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José Nava, fisherman who was hooked by the arts

03 August, 2017 — By Orson Nava

José Nava. Photo: Zadoc Nava

JOSÉ Nava’s life was an improbable journey that took him from the barrios of Acapulco, via the maelstrom of the 1960s alternative theatre circuit, fatherhood and a career as an artist, to the relative tranquillity of Kentish Town, where he recently died.

Born in Mexico in 1937, José grew up in the fishing town of Acapulco, on the Pacific coast.

After his father was murdered when he was 14, José supported himself by working as a fisherman taking American tourist on trips to catch shark and marlin.

His introduction to the arts came through a veteran of the Spanish Civil War with whom he set up a beach bar in Acapulco. It was during this period that José developed his lifelong passion for painting.

After meeting his British-born wife Mica Nava (formerly Weisselberg) as she was travelling in Mexico, he returned with her to the UK in 1961. During the 1960s he had three sons, Zadoc, Orson and Jake with Mica, and a daughter Zoe from another relationship. In the early 1970s, José became a member of the notorious experimental theatre company The People Show, once described as “The Rolling Stones of alternative theatre”.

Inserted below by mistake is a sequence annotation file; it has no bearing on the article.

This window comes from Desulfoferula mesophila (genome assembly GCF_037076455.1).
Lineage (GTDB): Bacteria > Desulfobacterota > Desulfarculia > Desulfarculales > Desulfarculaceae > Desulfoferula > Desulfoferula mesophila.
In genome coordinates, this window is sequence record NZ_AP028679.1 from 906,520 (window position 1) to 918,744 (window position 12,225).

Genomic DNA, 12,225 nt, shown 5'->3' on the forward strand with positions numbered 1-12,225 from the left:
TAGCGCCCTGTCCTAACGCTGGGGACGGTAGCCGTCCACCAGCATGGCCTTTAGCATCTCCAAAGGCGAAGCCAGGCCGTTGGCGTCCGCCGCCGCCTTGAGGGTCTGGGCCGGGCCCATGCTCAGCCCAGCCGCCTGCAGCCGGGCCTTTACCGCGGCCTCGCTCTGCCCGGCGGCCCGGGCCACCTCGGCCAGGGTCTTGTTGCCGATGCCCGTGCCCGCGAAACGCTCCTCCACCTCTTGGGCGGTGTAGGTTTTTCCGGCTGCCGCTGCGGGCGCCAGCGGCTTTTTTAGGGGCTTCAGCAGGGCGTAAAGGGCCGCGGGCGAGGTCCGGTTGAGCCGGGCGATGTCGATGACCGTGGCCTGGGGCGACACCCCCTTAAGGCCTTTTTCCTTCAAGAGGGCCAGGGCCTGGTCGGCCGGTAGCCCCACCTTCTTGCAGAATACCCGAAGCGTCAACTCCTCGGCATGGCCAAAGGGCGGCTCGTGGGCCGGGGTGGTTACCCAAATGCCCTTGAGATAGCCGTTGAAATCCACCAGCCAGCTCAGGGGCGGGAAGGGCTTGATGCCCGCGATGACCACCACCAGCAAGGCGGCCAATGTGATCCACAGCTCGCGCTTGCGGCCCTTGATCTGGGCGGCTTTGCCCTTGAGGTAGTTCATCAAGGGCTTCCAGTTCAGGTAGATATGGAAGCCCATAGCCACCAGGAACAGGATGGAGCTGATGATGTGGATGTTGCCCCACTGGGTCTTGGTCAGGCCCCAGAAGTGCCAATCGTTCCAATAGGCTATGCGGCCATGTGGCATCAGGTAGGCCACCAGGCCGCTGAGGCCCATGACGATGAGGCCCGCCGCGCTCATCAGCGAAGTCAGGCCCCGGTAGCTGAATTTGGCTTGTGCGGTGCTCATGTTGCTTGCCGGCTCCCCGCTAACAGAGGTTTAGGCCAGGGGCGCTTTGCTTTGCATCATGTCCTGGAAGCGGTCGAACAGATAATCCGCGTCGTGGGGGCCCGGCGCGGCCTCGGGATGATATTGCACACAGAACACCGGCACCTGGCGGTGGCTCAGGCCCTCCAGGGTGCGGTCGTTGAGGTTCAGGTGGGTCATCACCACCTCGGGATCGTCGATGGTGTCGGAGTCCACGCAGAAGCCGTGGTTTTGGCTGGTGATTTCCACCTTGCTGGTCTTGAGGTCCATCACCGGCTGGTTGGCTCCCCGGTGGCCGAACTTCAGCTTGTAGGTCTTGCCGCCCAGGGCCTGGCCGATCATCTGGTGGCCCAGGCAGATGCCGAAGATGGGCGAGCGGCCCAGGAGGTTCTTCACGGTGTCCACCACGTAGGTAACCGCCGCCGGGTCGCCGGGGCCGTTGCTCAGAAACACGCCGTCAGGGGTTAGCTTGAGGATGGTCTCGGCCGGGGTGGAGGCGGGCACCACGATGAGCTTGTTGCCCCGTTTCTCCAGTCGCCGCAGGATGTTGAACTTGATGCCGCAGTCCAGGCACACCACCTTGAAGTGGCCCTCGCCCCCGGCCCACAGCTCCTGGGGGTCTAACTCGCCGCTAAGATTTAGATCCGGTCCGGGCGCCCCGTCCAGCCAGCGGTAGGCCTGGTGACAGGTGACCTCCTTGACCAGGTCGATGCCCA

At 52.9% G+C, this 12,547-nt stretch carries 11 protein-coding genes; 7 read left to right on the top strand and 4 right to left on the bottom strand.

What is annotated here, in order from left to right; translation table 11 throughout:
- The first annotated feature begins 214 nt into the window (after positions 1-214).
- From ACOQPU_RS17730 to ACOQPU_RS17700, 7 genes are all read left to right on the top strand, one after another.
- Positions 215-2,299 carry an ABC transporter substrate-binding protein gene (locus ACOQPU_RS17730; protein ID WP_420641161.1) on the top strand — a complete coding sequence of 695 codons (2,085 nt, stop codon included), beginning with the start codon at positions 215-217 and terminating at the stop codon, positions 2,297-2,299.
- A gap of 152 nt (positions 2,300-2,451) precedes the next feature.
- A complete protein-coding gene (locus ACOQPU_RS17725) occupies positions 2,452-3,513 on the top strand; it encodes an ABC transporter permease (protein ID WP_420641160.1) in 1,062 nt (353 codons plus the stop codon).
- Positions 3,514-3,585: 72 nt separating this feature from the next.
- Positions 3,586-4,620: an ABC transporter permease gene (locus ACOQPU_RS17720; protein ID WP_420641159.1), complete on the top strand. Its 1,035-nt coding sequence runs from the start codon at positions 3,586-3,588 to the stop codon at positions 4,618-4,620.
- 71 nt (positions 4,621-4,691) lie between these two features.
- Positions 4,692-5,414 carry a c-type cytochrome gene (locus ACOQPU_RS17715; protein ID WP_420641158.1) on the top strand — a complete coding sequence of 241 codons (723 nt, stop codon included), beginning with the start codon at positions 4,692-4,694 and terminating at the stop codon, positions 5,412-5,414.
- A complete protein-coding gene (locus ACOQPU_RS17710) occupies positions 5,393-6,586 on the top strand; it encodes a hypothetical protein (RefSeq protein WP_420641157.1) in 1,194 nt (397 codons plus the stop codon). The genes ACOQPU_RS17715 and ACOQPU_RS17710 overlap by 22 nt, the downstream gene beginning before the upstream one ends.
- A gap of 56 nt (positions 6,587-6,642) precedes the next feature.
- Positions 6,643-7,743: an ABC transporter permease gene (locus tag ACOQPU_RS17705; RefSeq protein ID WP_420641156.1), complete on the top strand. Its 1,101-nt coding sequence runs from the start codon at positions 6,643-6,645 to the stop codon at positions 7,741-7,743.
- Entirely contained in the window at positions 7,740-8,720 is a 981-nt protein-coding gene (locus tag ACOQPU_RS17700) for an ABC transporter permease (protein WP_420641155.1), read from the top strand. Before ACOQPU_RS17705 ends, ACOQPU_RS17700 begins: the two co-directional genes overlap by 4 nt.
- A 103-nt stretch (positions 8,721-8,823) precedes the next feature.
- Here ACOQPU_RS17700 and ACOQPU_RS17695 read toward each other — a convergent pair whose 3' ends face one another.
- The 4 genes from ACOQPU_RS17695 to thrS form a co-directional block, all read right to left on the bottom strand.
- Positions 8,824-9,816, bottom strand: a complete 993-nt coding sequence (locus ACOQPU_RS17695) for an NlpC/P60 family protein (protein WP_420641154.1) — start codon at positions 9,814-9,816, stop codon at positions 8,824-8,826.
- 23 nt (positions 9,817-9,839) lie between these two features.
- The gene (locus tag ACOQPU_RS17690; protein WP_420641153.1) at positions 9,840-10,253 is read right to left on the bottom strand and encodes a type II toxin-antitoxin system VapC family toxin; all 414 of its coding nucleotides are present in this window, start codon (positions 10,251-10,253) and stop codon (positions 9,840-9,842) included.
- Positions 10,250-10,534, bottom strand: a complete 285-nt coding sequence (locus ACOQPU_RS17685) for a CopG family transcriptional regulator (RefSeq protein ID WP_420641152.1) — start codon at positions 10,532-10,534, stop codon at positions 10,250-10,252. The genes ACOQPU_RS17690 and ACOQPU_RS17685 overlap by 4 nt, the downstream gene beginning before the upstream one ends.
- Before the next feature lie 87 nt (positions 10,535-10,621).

One of Mr Nava’s paintings

After separating from Mica, José met Gill Capper in the early 1980s and they had two sons, Emil and Joe. They lived in Kentish Town and many of his paintings depict characters and locations from the area. The house he owned in Holmes Road became one of his most distinctive creations. It harked back to the layout of traditional Mexican houses with an internal courtyard and sheds completely filled with his paintings, materials and unusual objects accumulated over the years. Stuffed fish, carved figurines, plaster sculptures, homemade shrines and exotic plant life co-habited happily together. José later separated from Gill and she moved to Dorset with his two younger sons.

José remained in ­Kentish Town where he became a very familiar figure, spending many afternoons in Mario’s café. He later met Amanda Hon, and acquired a stepson, Dima. They spent the last 17 years of his life together and were married earlier this year.

José leaves a rich legacy, both in terms of his artwork and offspring, and also his general impact on the many who encountered his unforgettable presence. The Arts Council-funded documentary The Big Fish, directed by his oldest son Zadoc, recounts much of his unusual life and showcases his painting. It can be viewed online at http://www.josenava.org/biography-1

The BBC also produced a short film about Jose that can be seen online at http://www.bbc.co.uk/programmes/p04sc3zj

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